New Zealand man pleads guilty to abusing Muslims at Christchurch mosque

In this April 5, 2019 photo, an armed police officer (R) stands guard outside the Al Noor mosque in Christchurch, New Zealand. Al Noor was one of two mosques where some 50 people were killed by a self-avowed white supremacist gunman on March 15. (AFP file photo)
Updated 12 April 2019

New Zealand man pleads guilty to abusing Muslims at Christchurch mosque

  • Daniel Nicholas Tuapawa was caught on video outside the Al Noor Mosque yelling abusive comments on Muslims
  • He was charged in court with disorderly behavior that was “likely to cause violence"

CHRISTCHURCH: A 33-year-old New Zealand man pleaded guilty Friday to harassing Muslims outside one of the Christchurch mosques where dozens were gunned down in a massacre last month, but said he can’t remember anything about it.
Daniel Nicholas Tuapawa was said to have been shocked and did not realize what he had done until police showed him a video in which he was yelling abusive comments including “all Muslims are terrorists.”
When Tuapawa appeared in court charged with disorderly behavior that was “likely to cause violence,” his lawyer said his client was ashamed of his actions and could not explain how or why it happened, local media reported.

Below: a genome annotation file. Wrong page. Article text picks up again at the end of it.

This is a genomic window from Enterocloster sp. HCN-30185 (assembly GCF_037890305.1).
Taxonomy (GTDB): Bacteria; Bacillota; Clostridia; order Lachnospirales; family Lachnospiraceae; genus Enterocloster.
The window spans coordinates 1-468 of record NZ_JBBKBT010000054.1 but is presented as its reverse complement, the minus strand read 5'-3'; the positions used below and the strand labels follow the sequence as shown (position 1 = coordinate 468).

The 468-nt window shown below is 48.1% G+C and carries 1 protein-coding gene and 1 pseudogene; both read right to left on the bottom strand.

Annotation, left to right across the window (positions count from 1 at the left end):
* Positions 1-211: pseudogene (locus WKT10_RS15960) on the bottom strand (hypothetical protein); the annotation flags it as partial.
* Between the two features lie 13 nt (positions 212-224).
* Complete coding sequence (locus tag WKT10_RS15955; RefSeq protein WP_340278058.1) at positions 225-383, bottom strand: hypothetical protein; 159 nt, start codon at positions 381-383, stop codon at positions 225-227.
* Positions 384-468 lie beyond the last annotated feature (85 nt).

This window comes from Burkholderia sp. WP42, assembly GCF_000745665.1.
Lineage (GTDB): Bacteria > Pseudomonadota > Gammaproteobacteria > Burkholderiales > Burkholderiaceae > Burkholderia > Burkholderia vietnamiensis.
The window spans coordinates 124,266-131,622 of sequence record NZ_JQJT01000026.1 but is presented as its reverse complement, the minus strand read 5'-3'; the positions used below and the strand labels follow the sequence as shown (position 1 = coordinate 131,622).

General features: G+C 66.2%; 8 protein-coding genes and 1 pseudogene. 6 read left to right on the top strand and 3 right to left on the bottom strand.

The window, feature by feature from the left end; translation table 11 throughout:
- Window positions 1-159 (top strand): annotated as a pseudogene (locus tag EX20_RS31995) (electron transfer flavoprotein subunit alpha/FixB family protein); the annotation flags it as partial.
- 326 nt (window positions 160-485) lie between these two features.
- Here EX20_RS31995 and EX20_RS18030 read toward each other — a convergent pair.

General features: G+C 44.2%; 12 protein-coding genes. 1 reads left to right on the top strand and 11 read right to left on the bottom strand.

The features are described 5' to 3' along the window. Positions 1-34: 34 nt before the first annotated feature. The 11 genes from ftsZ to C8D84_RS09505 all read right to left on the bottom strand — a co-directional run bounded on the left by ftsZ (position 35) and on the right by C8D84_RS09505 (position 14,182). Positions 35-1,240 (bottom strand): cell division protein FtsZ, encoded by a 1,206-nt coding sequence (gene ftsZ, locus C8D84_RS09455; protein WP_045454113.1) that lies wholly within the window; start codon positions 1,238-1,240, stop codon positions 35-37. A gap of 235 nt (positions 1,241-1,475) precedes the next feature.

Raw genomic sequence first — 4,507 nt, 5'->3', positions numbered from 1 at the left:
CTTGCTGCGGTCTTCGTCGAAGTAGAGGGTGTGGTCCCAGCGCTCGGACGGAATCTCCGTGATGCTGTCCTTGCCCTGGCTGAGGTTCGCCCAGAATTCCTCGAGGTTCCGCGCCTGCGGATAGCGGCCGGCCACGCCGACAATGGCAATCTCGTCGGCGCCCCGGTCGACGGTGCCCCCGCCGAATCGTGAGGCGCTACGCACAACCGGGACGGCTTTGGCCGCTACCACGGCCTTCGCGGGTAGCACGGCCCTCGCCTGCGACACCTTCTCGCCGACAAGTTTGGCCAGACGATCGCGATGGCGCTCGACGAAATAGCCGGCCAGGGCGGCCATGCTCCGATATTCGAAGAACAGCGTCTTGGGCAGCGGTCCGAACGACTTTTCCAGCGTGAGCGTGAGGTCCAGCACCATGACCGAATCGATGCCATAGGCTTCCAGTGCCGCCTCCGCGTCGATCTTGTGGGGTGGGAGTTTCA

Tuapawa was wearing a shirt emblazoned with the name of US President Donald Trump when he shouted abuse at Muslims outside the Al Noor mosque on Wednesday. He was arrested on Thursday.
Tuapawa was remanded on bail to be sentenced on July 31.
Australian Brenton Tarrant, 28, a self-avowed white supremacist, has been charged with 50 counts of murder and 39 of attempted murder after opening fire at Al Noor and a second Christchurch mosque on March 15.


British airports to introduce 3D screening for carry-on bags

UK Border control is seen in Terminal 2 at Heathrow Airport in London June 4, 2014. (REUTERS)
Updated 27 min 18 sec ago

British airports to introduce 3D screening for carry-on bags

  • The screeners already are being used in trials at London’s Heathrow Airport and they will progressively be rolled out to other British airports by Dec. 1, 2022, the government said

LONDON: Putting small containers of liquids in plastic bags could soon be a thing of the past for airline passengers in Britain after the government announced plans Sunday to introduce 3D screening equipment for carry-on luggage at all major airports.
Transport Secretary Grant Shapps said in a statement that the new technology will improve security and could also mean “an end to passengers having to use plastic bags or rationing what they take away with them.”
Under current security restrictions, passengers are not allowed containers carrying more than 100 milliliters (3.38 fluid ounces) of liquids in their carry-on luggage and the containers have to be in a clear plastic bag.
That could come to an end under the new screening regime and passengers may also be able to keep electrical equipment such as their laptops in their cabin bags.
The screeners already are being used in trials at London’s Heathrow Airport and they will progressively be rolled out to other British airports by Dec. 1, 2022, the government said.
Heathrow CEO John Holland Kaye says the technology “will transform the passenger experience, making air travel simple, streamlined and more secure through the UK’s only hub airport.”